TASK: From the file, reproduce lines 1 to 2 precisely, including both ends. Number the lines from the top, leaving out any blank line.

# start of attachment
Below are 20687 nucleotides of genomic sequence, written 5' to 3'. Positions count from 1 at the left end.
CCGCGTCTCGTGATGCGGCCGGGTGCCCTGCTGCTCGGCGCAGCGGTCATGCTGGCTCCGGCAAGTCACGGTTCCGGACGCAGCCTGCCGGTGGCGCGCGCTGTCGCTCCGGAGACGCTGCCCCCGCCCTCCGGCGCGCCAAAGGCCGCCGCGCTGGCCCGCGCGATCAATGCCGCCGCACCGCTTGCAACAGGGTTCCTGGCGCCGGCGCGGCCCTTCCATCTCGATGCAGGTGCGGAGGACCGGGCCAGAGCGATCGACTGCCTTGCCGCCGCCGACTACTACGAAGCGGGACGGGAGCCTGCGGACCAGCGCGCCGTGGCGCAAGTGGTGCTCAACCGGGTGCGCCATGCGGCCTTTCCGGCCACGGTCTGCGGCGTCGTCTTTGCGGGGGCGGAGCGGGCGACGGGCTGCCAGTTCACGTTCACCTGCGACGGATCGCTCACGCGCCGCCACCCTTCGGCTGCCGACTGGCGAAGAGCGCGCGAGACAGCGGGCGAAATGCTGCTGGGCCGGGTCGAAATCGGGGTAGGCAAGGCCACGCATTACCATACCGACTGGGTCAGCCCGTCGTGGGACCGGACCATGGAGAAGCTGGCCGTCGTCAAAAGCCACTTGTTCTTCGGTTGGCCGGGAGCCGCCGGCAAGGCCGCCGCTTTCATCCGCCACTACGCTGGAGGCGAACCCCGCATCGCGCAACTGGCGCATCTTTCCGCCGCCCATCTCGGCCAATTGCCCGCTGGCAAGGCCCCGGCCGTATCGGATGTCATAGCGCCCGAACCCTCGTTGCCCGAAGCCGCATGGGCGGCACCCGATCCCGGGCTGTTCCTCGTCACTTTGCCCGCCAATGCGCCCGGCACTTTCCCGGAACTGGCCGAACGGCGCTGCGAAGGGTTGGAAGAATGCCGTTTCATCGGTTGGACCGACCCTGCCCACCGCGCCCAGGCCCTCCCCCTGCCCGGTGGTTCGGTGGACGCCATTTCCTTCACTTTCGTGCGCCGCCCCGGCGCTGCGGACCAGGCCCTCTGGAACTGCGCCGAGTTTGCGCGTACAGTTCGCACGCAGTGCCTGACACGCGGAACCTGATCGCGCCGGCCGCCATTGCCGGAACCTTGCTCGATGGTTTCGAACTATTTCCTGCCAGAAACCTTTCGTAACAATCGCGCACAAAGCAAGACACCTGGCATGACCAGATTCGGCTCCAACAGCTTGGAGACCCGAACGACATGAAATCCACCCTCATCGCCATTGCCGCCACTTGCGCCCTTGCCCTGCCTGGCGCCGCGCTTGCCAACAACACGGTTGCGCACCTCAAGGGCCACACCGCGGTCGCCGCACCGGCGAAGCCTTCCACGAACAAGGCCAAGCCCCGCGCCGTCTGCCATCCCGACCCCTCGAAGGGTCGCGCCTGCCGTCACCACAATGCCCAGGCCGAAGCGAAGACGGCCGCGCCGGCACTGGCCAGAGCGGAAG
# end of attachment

Below are 20687 nucleotides of genomic sequence, written 5' to 3'. Positions count from 1 at the left end.
CCGCGTCTCGTGATGCGGCCGGGTGCCCTGCTGCTCGGCGCAGCGGTCATGCTGGCTCCGGCAAGTCACGGTTCCGGACGCAGCCTGCCGGTGGCGCGCGCTGTCGCTCCGGAGACGCTGCCCCCGCCCTCCGGCGCGCCAAAGGCCGCCGCGCTGGCCCGCGCGATCAATGCCGCCGCACCGCTTGCAACAGGGTTCCTGGCGCCGGCGCGGCCCTTCCATCTCGATGCAGGTGCGGAGGACCGGGCCAGAGCGATCGACTGCCTTGCCGCCGCCGACTACTACGAAGCGGGACGGGAGCCTGCGGACCAGCGCGCCGTGGCGCAAGTGGTGCTCAACCGGGTGCGCCATGCGGCCTTTCCGGCCACGGTCTGCGGCGTCGTCTTTGCGGGGGCGGAGCGGGCGACGGGCTGCCAGTTCACGTTCACCTGCGACGGATCGCTCACGCGCCGCCACCCTTCGGCTGCCGACTGGCGAAGAGCGCGCGAGACAGCGGGCGAAATGCTGCTGGGCCGGGTCGAAATCGGGGTAGGCAAGGCCACGCATTACCATACCGACTGGGTCAGCCCGTCGTGGGACCGGACCATGGAGAAGCTGGCCGTCGTCAAAAGCCACTTGTTCTTCGGTTGGCCGGGAGCCGCCGGCAAGGCCGCCGCTTTCATCCGCCACTACGCTGGAGGCGAACCCCGCATCGCGCAACTGGCGCATCTTTCCGCCGCCCATCTCGGCCAATTGCCCGCTGGCAAGGCCCCGGCCGTATCGGATGTCATAGCGCCCGAACCCTCGTTGCCCGAAGCCGCATGGGCGGCACCCGATCCCGGGCTGTTCCTCGTCACTTTGCCCGCCAATGCGCCCGGCACTTTCCCGGAACTGGCCGAACGGCGCTGCGAAGGGTTGGAAGAATGCCGTTTCATCGGTTGGACCGACCCTGCCCACCGCGCCCAGGCCCTCCCCCTGCCCGGTGGTTCGGTGGACGCCATTTCCTTCACTTTCGTGCGCCGCCCCGGCGCTGCGGACCAGGCCCTCTGGAACTGCGCCGAGTTTGCGCGTACAGTTCGCACGCAGTGCCTGACACGCGGAACCTGATCGCGCCGGCCGCCATTGCCGGAACCTTGCTCGATGGTTTCGAACTATTTCCTGCCAGAAACCTTTCGTAACAATCGCGCACAAAGCAAGACACCTGGCATGACCAGATTCGGCTCCAACAGCTTGGAGACCCGAACGACATGAAATCCACCCTCATCGCCATTGCCGCCACTTGCGCCCTTGCCCTGCCTGGCGCCGCGCTTGCCAACAACACGGTTGCGCACCTCAAGGGCCACACCGCGGTCGCCGCACCGGCGAAGCCTTCCACGAACAAGGCCAAGCCCCGCGCCGTCTGCCATCCCGACCCCTCGAAGGGTCGCGCCTGCCGTCACCACAATGCCCAGGCCGAAGCGAAGACGGCCGCGCCGGCACTGGCCAGAGCGGAAG